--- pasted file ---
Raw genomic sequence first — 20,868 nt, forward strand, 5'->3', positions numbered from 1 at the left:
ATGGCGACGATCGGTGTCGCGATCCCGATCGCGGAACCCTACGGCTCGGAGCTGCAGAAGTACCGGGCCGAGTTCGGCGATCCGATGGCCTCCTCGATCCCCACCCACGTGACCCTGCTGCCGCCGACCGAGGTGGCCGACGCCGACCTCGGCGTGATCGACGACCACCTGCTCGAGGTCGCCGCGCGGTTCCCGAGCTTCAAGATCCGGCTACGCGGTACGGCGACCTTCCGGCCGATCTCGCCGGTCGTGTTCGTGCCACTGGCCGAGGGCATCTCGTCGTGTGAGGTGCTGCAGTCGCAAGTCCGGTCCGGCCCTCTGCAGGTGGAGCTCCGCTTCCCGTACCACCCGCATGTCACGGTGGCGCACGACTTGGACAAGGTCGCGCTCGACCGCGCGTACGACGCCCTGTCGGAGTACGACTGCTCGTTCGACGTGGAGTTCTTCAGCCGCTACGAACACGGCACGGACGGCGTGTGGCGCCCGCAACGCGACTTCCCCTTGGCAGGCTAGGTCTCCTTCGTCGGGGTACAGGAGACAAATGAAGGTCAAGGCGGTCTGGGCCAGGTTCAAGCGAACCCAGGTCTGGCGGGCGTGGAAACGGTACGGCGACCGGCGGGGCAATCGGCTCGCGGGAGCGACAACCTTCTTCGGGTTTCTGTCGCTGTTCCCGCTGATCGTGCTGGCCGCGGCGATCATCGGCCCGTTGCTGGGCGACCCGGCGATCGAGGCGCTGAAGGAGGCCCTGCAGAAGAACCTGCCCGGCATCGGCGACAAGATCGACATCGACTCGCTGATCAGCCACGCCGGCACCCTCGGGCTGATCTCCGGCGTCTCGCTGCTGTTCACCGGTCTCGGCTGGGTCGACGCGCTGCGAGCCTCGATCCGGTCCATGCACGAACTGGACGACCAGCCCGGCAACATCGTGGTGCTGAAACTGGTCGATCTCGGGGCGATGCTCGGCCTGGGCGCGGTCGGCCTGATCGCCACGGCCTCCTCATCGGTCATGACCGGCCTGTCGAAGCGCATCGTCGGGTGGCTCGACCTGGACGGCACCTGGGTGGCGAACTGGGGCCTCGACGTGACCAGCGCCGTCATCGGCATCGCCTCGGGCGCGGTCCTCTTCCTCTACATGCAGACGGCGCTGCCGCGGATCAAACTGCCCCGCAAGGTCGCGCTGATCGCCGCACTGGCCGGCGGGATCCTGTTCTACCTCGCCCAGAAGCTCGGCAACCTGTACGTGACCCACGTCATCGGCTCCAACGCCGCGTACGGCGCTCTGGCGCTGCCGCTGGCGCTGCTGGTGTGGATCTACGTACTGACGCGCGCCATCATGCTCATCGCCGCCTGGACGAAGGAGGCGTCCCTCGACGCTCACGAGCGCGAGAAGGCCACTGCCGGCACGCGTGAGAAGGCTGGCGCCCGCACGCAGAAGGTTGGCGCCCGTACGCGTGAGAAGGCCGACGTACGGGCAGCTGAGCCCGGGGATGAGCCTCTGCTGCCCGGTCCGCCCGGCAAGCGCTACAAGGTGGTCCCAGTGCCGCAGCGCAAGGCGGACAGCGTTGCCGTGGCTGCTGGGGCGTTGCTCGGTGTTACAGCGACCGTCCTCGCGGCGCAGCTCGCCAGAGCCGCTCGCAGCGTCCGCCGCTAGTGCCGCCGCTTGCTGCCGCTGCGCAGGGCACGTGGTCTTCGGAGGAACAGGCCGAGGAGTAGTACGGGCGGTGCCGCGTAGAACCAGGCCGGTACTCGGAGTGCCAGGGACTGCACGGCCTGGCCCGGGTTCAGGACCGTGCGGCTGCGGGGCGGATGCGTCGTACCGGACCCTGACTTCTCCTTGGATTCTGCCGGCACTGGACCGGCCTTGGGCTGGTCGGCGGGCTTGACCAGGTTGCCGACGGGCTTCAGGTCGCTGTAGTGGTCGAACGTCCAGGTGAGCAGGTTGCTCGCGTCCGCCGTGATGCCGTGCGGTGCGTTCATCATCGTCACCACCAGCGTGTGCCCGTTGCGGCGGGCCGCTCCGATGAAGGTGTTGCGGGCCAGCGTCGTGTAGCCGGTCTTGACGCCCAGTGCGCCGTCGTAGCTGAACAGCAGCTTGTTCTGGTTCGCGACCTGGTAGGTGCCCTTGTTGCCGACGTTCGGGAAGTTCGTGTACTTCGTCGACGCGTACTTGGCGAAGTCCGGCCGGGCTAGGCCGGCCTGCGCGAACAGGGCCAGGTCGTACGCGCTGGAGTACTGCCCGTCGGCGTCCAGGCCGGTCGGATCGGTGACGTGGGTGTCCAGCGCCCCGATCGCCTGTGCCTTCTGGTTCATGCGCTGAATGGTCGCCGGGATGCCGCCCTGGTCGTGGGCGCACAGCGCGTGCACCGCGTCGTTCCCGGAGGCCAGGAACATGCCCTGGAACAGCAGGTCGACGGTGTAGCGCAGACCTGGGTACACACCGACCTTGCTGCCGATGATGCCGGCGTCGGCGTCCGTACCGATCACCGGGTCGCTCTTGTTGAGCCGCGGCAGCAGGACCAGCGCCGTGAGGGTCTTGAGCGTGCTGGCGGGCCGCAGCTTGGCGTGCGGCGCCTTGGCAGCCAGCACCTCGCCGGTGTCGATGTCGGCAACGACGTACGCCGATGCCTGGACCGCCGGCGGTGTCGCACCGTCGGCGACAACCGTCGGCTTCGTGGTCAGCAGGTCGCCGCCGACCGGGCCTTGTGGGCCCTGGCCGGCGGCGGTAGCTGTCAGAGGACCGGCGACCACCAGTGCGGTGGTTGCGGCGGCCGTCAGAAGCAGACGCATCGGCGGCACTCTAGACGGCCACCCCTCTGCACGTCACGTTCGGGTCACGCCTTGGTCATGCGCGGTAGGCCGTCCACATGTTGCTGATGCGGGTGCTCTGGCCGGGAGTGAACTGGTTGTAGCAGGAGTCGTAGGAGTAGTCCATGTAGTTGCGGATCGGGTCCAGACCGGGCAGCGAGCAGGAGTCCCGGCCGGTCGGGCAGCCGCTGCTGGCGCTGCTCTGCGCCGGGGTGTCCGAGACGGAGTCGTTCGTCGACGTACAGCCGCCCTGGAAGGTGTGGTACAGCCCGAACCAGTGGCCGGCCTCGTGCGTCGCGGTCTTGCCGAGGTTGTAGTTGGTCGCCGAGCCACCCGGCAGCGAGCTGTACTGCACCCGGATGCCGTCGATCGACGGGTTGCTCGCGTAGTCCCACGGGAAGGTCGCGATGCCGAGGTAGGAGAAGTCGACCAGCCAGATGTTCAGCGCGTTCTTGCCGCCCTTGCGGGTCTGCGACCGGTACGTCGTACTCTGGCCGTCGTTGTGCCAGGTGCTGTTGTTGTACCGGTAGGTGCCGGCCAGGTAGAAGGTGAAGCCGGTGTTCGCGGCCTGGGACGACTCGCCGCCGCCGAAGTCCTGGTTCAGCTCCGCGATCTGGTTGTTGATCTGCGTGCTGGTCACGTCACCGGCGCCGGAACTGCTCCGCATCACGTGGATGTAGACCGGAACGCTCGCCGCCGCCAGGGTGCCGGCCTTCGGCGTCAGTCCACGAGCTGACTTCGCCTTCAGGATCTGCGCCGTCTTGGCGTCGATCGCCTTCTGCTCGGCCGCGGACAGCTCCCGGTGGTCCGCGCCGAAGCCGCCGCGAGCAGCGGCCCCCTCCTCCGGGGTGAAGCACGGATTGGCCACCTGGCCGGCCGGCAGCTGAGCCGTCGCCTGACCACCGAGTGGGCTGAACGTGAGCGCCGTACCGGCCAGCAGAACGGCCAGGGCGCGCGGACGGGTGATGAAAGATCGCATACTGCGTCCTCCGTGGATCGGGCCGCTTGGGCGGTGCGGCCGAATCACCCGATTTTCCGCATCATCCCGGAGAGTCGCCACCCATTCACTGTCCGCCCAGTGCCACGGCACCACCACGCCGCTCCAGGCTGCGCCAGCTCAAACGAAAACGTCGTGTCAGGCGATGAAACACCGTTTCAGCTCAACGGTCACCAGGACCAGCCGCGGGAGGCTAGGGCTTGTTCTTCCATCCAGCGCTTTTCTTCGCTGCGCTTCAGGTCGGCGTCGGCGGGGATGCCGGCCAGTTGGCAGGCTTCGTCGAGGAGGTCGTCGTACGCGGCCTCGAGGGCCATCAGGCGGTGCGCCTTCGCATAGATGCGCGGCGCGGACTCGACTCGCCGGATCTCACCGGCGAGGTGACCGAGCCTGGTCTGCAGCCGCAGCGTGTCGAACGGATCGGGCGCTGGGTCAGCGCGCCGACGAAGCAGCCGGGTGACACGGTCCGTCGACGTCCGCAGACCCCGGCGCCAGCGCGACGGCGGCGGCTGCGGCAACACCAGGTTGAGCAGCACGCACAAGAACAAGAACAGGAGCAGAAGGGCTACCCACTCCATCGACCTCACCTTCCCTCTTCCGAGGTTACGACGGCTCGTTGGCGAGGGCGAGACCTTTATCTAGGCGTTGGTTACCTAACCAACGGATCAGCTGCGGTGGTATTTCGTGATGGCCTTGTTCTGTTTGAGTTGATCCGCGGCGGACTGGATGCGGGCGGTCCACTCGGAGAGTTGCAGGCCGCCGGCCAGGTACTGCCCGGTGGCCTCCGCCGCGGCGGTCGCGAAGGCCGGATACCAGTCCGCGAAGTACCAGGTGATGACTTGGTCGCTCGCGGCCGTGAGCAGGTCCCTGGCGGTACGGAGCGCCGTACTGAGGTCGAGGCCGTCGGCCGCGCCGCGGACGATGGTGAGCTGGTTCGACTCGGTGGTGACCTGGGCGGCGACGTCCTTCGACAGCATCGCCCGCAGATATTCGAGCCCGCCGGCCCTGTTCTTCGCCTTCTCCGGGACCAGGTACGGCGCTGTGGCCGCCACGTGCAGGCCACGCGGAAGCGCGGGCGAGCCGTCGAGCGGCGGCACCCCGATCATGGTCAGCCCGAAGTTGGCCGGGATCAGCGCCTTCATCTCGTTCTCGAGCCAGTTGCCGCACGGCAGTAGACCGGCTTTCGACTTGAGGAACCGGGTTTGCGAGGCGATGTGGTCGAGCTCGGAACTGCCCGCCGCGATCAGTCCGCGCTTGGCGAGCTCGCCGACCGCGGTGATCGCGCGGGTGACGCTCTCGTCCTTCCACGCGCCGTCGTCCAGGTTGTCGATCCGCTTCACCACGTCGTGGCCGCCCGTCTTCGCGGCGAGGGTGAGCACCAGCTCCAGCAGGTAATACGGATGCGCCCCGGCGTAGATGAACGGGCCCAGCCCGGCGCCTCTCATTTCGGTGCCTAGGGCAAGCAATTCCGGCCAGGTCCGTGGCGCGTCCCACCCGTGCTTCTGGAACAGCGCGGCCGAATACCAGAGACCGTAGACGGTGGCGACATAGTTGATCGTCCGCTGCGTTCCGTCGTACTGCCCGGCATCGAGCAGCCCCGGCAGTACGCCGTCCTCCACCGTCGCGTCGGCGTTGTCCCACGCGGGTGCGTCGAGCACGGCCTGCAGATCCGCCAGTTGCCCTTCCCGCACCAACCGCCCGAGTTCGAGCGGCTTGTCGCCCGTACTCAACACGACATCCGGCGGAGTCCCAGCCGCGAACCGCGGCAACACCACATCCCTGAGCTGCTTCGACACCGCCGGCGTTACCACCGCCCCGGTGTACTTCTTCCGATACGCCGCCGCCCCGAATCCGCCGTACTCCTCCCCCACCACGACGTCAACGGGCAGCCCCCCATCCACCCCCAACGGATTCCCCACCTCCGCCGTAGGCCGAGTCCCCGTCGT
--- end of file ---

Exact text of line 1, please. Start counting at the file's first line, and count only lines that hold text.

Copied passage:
Raw genomic sequence first — 20,868 nt, forward strand, 5'->3', positions numbered from 1 at the left: